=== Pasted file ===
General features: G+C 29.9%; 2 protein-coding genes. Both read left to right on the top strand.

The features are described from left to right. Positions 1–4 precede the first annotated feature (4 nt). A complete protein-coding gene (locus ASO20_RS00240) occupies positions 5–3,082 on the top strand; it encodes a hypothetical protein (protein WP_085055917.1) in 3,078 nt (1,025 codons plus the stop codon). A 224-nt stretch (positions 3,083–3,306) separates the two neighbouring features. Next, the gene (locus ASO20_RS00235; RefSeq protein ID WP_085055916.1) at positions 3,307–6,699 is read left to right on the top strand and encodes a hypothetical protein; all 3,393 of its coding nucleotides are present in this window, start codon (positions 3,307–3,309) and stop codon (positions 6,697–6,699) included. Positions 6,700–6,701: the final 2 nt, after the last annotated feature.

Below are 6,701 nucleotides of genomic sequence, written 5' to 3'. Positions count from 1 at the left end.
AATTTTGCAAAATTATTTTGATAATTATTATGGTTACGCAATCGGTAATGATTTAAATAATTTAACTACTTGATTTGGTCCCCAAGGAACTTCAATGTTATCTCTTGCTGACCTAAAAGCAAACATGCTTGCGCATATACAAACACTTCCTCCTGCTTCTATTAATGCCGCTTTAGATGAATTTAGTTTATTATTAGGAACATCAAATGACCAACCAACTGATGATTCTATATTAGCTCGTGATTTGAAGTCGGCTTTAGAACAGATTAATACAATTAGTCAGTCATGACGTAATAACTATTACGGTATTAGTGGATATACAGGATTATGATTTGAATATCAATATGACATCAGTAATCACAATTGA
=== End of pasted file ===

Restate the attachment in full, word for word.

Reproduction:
General features: G+C 29.9%; 2 protein-coding genes. Both read left to right on the top strand.

The features are described from left to right. Positions 1–4 precede the first annotated feature (4 nt). A complete protein-coding gene (locus ASO20_RS00240) occupies positions 5–3,082 on the top strand; it encodes a hypothetical protein (protein WP_085055917.1) in 3,078 nt (1,025 codons plus the stop codon). A 224-nt stretch (positions 3,083–3,306) separates the two neighbouring features. Next, the gene (locus ASO20_RS00235; RefSeq protein ID WP_085055916.1) at positions 3,307–6,699 is read left to right on the top strand and encodes a hypothetical protein; all 3,393 of its coding nucleotides are present in this window, start codon (positions 3,307–3,309) and stop codon (positions 6,697–6,699) included. Positions 6,700–6,701: the final 2 nt, after the last annotated feature.

Below are 6,701 nucleotides of genomic sequence, written 5' to 3'. Positions count from 1 at the left end.
AATTTTGCAAAATTATTTTGATAATTATTATGGTTACGCAATCGGTAATGATTTAAATAATTTAACTACTTGATTTGGTCCCCAAGGAACTTCAATGTTATCTCTTGCTGACCTAAAAGCAAACATGCTTGCGCATATACAAACACTTCCTCCTGCTTCTATTAATGCCGCTTTAGATGAATTTAGTTTATTATTAGGAACATCAAATGACCAACCAACTGATGATTCTATATTAGCTCGTGATTTGAAGTCGGCTTTAGAACAGATTAATACAATTAGTCAGTCATGACGTAATAACTATTACGGTATTAGTGGATATACAGGATTATGATTTGAATATCAATATGACATCAGTAATCACAATTGA